Hatchett called the decision a step in the right direction. She said she listened to Choi's reasons for keeping the case and believes his decision represents a good middle ground.


Possible second suspect is holed up in home

SAN DIEGO (AP) — San Diego Police Chief Shelley Zimmerman says a "potential" second suspect in the fatal shooting of an officer and wounding of another is in a house that is surrounded.

Zimmerman announced Friday that evidence led them to the home but she did not give any details.

Zimmerman says the first suspect is in custody, hospitalized in critical condition with a gunshot wound.

The shooting occurred late Thursday night when two uniformed gang suppression officers reported they were making a stop — but the chief says it's uncertain whether it was a vehicle stop or a pedestrian stop.

The officers almost immediately called for emergency help.

The officer who died was a 16-year veteran.

The surviving officer is a nine-year veteran. The police chief says he's expected to survive.


Russia: we will work with UN on Syria corridors

MOSCOW (AP) — Russia's Defense Ministry says it is willing to work with the United Nations on setting up humanitarian corridors in Aleppo.

Deputy Defense Minister Anatoly Antonov was quoted by the Interfax news agency as saying Friday that Russia is "ready for close and constructive cooperation with all international humanitarian organizations and, of course, with the office of the U.N. special envoy on Syria."

The envoy, Staffan de Mistura, has suggested that Russia leave the job to the United Nations.

Russia on Thursday said its forces and those of the Syrian government would open humanitarian corridors outside Aleppo and offer a way-out for fighters wanting to surrender.

Antonov said Friday that the humanitarian corridors would allow people to enter Aleppo as well as to leave the northern Syrian city.


Workers charged in Flint water crisis suspended

FLINT, Mich. (AP) — Michigan officials say four public employees charged with crimes related to Flint's lead-contaminated water crisis have been suspended without pay.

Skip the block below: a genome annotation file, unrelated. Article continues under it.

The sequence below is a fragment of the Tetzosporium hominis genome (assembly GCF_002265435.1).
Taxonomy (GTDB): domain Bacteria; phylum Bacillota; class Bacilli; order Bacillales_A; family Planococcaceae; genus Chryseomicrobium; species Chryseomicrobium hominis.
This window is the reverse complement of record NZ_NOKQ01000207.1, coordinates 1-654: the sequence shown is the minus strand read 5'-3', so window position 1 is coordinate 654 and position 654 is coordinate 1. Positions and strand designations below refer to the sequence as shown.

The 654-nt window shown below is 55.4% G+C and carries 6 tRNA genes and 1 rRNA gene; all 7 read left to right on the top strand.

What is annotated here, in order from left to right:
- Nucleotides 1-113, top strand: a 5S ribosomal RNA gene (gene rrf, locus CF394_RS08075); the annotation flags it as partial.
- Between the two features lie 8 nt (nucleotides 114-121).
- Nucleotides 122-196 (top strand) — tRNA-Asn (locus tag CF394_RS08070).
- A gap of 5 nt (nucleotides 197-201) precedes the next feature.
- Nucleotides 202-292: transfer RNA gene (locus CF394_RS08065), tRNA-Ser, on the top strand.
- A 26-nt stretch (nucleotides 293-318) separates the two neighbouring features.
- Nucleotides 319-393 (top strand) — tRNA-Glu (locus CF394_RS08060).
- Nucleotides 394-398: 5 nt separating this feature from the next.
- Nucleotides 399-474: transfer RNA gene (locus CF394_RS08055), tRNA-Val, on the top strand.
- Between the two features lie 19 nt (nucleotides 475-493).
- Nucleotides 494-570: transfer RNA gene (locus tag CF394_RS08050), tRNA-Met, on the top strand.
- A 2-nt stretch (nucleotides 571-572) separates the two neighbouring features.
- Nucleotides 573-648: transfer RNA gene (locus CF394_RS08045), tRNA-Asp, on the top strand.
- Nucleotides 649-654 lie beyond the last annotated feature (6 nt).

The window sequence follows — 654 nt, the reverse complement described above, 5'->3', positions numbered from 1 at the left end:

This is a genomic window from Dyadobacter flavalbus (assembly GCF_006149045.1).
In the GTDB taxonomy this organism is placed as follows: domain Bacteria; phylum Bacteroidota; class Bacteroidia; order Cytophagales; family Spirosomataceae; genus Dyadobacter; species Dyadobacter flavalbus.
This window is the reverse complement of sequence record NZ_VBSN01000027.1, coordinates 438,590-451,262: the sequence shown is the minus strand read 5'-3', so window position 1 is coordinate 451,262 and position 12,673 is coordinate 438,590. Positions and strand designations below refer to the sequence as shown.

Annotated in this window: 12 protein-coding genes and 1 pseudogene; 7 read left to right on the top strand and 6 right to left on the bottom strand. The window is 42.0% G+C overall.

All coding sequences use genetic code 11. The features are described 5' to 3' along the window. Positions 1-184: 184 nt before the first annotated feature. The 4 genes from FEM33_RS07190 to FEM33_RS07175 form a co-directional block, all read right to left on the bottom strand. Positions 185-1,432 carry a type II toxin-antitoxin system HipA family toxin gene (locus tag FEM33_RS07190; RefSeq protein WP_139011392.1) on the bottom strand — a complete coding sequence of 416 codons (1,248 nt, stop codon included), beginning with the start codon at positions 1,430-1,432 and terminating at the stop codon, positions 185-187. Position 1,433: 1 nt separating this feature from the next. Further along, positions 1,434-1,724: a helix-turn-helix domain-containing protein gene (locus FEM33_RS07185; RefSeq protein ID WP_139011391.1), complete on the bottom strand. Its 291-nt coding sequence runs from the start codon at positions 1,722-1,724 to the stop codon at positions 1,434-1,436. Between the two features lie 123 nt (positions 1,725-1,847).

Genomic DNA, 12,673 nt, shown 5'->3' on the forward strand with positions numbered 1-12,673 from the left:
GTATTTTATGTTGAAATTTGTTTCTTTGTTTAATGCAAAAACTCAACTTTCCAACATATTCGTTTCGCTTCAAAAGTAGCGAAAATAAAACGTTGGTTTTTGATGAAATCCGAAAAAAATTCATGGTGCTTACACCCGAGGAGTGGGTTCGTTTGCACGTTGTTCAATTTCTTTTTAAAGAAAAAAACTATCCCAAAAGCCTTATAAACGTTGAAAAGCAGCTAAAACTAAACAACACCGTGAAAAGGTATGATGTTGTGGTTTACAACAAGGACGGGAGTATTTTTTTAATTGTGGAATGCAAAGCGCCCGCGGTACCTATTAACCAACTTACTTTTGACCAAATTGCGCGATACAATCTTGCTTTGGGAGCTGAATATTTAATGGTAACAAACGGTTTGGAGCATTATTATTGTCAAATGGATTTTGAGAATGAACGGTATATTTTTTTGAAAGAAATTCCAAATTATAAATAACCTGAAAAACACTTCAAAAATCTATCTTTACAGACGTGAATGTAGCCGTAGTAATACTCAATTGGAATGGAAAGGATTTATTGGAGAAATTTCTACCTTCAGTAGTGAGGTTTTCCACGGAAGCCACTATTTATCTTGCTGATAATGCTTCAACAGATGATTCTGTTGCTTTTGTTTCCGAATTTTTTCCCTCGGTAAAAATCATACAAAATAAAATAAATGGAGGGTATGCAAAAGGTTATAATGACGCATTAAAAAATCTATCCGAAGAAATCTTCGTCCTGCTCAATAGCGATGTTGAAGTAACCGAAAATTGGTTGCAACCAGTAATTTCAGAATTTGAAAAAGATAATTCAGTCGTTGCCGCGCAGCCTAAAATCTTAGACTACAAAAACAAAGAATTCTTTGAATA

The Environmental Quality and Health and Human Services departments said Friday that two workers from each department are off the job for now. They are Adam Rosenthal and Patrick Cook from the DEQ and Nancy Peeler and Robert Scott from HHS.

The Associated Press couldn't reach the employees for comment.

The two other people charged Friday had either already retired or were fired.

Attorney General Bill Schuette's office filed the charges. He says they hid the truth about Flint's problems.

The struggling city used the Flint River water for 18 months to save money. Residents consumed improperly treated water that released lead as it coursed through aging pipes.

Elevated levels of the toxin were discovered in children.

Three public workers previously were charged.


Condit lawyer: Client not a suspect in Levy case

McLEAN, Va. (AP) — A lawyer for former Congressman Gary Condit of California says his client is not a suspect in the death of Washington intern Chandra Levy, even though prosecutors have dropped all charges against the man who once stood convicted of the slaying.

In a statement Friday, the lawyer said Condit remains "completely exonerated" in the death of Levy, who disappeared in 2001 and whose body was found in 2002 in Rock Creek Park.

Condit, who had a relationship with Levy, was once a suspect in her disappearance, but police eventually cleared him.

In 2009, they charged Ingmar Guandique, who had been convicted of attacks on women in Rock Creek Park. But the conviction was overturned amid questions about testimony from a jailhouse informant. On Thursday, prosecutors dropped all charges against Guandique.


NEW: Italian bank Monte Paschi worst performer in stress tests

MILAN (AP) — Italy's troubled lender Monte dei Paschi di Siena was by far the worst performer in a stress test of EU banks, but sought to get ahead of the poor result with the announcement Friday evening of a 5 billion euro capital increase.

The money injection from private sources avoids a potentially painful EU rescue that would have imposed losses on creditors like bondholders. The Italian treasury in a statement said it was satisfied with the deal and that no state money would be necessary to help the bank.

The EU-wide stress tests showed that most European banks were strong enough to withstand a sharp drop in the economy and markets.

Beyond Monte dei Paschi, Ireland's Allied Irish Bank and Britain's Royal Bank of Scotland also proved to be financially shaky.


UPDTE: Stocks end mostly higher

NEW YORK (AP) — Stocks are ending mostly higher as the energy sector recovered along with the price of oil and tech giants Alphabet and Amazon turned in solid results.

Oil and gas companies turned higher Friday as the price of crude oil managed to post some gains after a monthlong plunge. Schlumberger gained 2 percent and Chevron rose 1 percent.

Google parent Alphabet rose 3 percent and Amazon rose 1 percent after both companies reported earnings that were better than analysts were expecting.

The Dow Jones industrial average lost 24 points, or 0.1 percent, 18,432.

The Standard & Poor's 500 index rose 3 points, or 0.2 percent, to 2,173, but ended the week down after four straight weekly gains.

The Nasdaq composite rose 7 points, or 0.1 percent, to 5,162.